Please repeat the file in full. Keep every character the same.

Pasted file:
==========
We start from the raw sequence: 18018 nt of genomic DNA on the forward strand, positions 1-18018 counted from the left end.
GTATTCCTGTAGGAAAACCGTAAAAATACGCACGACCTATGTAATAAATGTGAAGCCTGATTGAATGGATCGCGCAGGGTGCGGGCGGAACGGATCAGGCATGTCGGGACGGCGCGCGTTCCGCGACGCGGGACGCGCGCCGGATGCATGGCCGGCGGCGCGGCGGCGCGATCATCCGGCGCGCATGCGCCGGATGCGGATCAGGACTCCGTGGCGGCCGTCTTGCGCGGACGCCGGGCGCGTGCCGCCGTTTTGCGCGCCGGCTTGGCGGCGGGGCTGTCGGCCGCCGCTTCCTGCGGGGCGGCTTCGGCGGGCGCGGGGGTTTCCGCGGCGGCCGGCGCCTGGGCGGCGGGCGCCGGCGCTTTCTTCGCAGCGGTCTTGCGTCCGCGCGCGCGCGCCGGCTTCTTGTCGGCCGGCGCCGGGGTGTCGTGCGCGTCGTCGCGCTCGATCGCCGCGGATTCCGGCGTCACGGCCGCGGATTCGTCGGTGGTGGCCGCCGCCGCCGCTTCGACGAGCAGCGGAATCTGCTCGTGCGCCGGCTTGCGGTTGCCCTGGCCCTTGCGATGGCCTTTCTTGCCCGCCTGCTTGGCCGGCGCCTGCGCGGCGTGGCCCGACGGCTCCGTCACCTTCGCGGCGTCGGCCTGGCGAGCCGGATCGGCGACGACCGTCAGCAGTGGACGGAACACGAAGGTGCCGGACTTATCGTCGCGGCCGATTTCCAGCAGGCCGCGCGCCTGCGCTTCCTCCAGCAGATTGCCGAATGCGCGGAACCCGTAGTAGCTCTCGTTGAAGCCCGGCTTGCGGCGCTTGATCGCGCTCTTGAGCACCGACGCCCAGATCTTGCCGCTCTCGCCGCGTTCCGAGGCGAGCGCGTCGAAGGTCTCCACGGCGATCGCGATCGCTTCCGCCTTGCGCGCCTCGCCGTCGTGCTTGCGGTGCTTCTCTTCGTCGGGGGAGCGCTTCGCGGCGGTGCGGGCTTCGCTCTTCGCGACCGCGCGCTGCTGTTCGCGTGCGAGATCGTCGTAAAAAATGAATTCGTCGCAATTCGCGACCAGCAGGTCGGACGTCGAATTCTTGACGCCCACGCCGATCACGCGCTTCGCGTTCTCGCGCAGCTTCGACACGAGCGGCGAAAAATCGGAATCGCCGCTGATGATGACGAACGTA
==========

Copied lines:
We start from the raw sequence: 18018 nt of genomic DNA on the forward strand, positions 1-18018 counted from the left end.
GTATTCCTGTAGGAAAACCGTAAAAATACGCACGACCTATGTAATAAATGTGAAGCCTGATTGAATGGATCGCGCAGGGTGCGGGCGGAACGGATCAGGCATGTCGGGACGGCGCGCGTTCCGCGACGCGGGACGCGCGCCGGATGCATGGCCGGCGGCGCGGCGGCGCGATCATCCGGCGCGCATGCGCCGGATGCGGATCAGGACTCCGTGGCGGCCGTCTTGCGCGGACGCCGGGCGCGTGCCGCCGTTTTGCGCGCCGGCTTGGCGGCGGGGCTGTCGGCCGCCGCTTCCTGCGGGGCGGCTTCGGCGGGCGCGGGGGTTTCCGCGGCGGCCGGCGCCTGGGCGGCGGGCGCCGGCGCTTTCTTCGCAGCGGTCTTGCGTCCGCGCGCGCGCGCCGGCTTCTTGTCGGCCGGCGCCGGGGTGTCGTGCGCGTCGTCGCGCTCGATCGCCGCGGATTCCGGCGTCACGGCCGCGGATTCGTCGGTGGTGGCCGCCGCCGCCGCTTCGACGAGCAGCGGAATCTGCTCGTGCGCCGGCTTGCGGTTGCCCTGGCCCTTGCGATGGCCTTTCTTGCCCGCCTGCTTGGCCGGCGCCTGCGCGGCGTGGCCCGACGGCTCCGTCACCTTCGCGGCGTCGGCCTGGCGAGCCGGATCGGCGACGACCGTCAGCAGTGGACGGAACACGAAGGTGCCGGACTTATCGTCGCGGCCGATTTCCAGCAGGCCGCGCGCCTGCGCTTCCTCCAGCAGATTGCCGAATGCGCGGAACCCGTAGTAGCTCTCGTTGAAGCCCGGCTTGCGGCGCTTGATCGCGCTCTTGAGCACCGACGCCCAGATCTTGCCGCTCTCGCCGCGTTCCGAGGCGAGCGCGTCGAAGGTCTCCACGGCGATCGCGATCGCTTCCGCCTTGCGCGCCTCGCCGTCGTGCTTGCGGTGCTTCTCTTCGTCGGGGGAGCGCTTCGCGGCGGTGCGGGCTTCGCTCTTCGCGACCGCGCGCTGCTGTTCGCGTGCGAGATCGTCGTAAAAAATGAATTCGTCGCAATTCGCGACCAGCAGGTCGGACGTCGAATTCTTGACGCCCACGCCGATCACGCGCTTCGCGTTCTCGCGCAGCTTCGACACGAGCGGCGAAAAATCGGAATCGCCGCTGATGATGACGAACGTA